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Hyperbaric Oxygen Therapy in Central Retinal Artery Occlusion


By Paul G. Harch, M.D.
Clinical Associate Professor
LSU School of Medicine, New Orleans



Central Retinal Artery Occlusion (CRAO) is a painless, severe, usually sudden onset loss of vision in the eye that is due to occlusion of the central retinal artery. Visual loss is in the range of light perception to counting fingers in 90% of cases. In primates, if vision isn't restored within approximately 90-100 minutes, permanent injury to retinal cells occurs. In humans, however, the situation is more complicated and depends on retinal vascular anatomy. In patients with a cilioretinal artery that supplies part of the fovea, 10% of the population, 80% will have return of 20/50 vision. In the remainder of the population with CRAO, vision remains at the counting fingers to hand-motion level.

In the 1980s, the physician team at the JoEIIen Smith Hyperbaric Medicine Department in New Orleans, under the direction of Dr. Keith Van Meter, began to treat central retinal artery occlusion. The cases were referred by forward thinking retinal specialists who had read case reports of a small series of patients who had been treated with hyperbaric oxygen therapy. Eventually, we were referred every CRAO patient from a particular ophthalmology practice. Given the typically grim prognosis of these patients and the lack of substantive evidence that established a firm timeline beyond which HBOT would be ineffective, we treated every patient. We were able to achieve improvement in vision in the great majority of patients, despite delays to treatment beyond 12 hours. One of the key features of this treatment was an adaptive approach to dosing where we would decrease the HBOT dose from the traditional 2.4-2.8 ATA to as low as 1.5 ATA, as the patient plateaued at the higher pressures. In 2004, one of our hyperbaric fellows, Dr. Heather Murphy-Lavoie, reviewed our patient series and compared them to an age-matched control group from Charity Hospital, New Orleans. She presented the abstract at the 2004 UHMS meeting in Sydney, Australia. Based on this presentation, she was invited to submit an application to the UHMS HBOT Committee to add CRAO to the accepted indications list. That application was submitted and approved in 2008 with an American Heart Association Class lib level of evidence: "There is fair to good evidence to support its use with retrospective case series but no prospective randomized controlled trials. It is acceptable, safe, considered efficacious but lacks confirmation of efficacy by level 1 studies. There is no evidence of harm and consistently positive results. In addition, there are no alternative therapies with similar outcomes."¹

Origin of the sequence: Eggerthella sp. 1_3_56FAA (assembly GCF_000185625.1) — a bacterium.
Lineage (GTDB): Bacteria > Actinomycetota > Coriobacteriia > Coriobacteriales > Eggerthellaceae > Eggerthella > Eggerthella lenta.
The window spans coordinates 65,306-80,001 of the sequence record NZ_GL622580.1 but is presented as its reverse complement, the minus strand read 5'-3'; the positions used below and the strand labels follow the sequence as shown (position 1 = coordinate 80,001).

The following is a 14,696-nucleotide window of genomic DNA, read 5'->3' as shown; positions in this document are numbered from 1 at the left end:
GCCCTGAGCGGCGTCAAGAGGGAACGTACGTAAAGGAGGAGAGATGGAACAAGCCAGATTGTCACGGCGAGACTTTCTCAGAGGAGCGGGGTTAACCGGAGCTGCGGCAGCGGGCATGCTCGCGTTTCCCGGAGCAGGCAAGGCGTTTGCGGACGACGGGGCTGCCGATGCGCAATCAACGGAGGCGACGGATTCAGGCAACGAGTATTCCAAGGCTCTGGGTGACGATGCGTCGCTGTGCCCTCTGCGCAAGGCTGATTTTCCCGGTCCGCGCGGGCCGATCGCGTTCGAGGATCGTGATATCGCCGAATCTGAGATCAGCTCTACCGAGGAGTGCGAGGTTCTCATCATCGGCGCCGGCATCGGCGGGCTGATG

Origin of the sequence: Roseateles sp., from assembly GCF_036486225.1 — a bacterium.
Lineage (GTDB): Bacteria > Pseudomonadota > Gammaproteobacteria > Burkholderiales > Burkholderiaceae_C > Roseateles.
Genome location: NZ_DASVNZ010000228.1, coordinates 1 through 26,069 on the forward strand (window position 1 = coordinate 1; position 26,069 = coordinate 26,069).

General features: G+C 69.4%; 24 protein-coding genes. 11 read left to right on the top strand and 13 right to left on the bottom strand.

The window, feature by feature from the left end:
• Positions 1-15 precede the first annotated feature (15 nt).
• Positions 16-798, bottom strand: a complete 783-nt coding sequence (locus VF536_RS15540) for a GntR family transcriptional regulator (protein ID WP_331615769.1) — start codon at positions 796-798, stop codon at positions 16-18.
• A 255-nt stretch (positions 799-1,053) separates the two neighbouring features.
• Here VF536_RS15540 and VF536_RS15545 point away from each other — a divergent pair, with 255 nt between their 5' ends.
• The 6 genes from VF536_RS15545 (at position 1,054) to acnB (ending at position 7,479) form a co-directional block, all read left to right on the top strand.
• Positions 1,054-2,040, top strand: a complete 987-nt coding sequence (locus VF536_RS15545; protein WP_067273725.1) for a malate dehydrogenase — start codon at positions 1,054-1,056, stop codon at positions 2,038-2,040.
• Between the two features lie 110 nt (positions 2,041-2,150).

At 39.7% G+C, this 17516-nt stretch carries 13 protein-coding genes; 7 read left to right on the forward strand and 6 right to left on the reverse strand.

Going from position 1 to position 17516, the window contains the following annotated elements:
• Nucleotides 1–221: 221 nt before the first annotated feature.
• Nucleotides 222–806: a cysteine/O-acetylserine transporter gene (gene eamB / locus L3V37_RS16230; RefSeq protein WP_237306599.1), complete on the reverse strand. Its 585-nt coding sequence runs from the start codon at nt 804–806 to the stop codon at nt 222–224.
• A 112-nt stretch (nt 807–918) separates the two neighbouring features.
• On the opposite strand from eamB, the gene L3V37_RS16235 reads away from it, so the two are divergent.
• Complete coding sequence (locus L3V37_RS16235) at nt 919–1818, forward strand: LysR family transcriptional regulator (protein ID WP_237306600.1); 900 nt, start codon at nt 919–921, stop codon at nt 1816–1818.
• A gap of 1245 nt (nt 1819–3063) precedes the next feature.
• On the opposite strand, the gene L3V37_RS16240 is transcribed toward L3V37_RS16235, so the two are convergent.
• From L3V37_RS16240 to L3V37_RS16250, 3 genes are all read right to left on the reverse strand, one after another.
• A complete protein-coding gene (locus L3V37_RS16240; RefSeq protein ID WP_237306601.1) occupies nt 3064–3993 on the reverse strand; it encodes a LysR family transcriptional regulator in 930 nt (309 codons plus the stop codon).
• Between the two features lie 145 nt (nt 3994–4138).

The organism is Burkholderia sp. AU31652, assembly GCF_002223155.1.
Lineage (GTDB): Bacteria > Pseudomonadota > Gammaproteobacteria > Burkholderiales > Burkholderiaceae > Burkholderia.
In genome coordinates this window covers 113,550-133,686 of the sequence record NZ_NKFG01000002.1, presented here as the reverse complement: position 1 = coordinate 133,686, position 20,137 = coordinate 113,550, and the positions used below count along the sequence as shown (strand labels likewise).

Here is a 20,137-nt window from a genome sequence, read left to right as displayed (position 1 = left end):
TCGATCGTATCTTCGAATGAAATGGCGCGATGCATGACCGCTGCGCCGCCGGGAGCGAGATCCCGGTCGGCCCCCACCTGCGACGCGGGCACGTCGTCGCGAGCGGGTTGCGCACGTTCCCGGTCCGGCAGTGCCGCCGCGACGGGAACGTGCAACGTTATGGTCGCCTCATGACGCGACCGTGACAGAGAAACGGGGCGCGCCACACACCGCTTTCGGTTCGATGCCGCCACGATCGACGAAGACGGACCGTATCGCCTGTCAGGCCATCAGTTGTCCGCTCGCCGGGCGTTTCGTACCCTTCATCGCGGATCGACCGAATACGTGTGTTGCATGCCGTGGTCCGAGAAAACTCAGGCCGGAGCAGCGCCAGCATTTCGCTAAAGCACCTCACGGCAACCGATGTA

The importance of the CRAO HBOT Committee approval lies in the implications for the future of additional occlusive vascular indications. CRAO is a rare condition. The impact of HBOT on individual cases is substantial and justifies the application of HBOT for this condition. However, the impact on society is minimal. What is more important is the scientific argument for HBOT that is based on the pathophysiology of CRAO, which is a sudden complete occlusion of arterial blood supply to nervous tissue. Sudden arterial occlusion is nearly identical pathophysiologically to the accepted indication of traumatic interruption of peripheral arterial supply and the Medicare indication of acute peripheral arterial insufficiency. CRAO is the same pathophysiology in the retinal circulation. In all three of these conditions, there is a period of complete or near complete interruption of blood supply which is followed by a period of reperfusion injury as circulation is re-established either surgically or by recanalization. The peripheral arterial interruptions/insufficiencies are better described in lay terms as "acute traumatic stroke" or "acute stroke of the arm or leg" while CRAO then is an "acute stroke of the eye."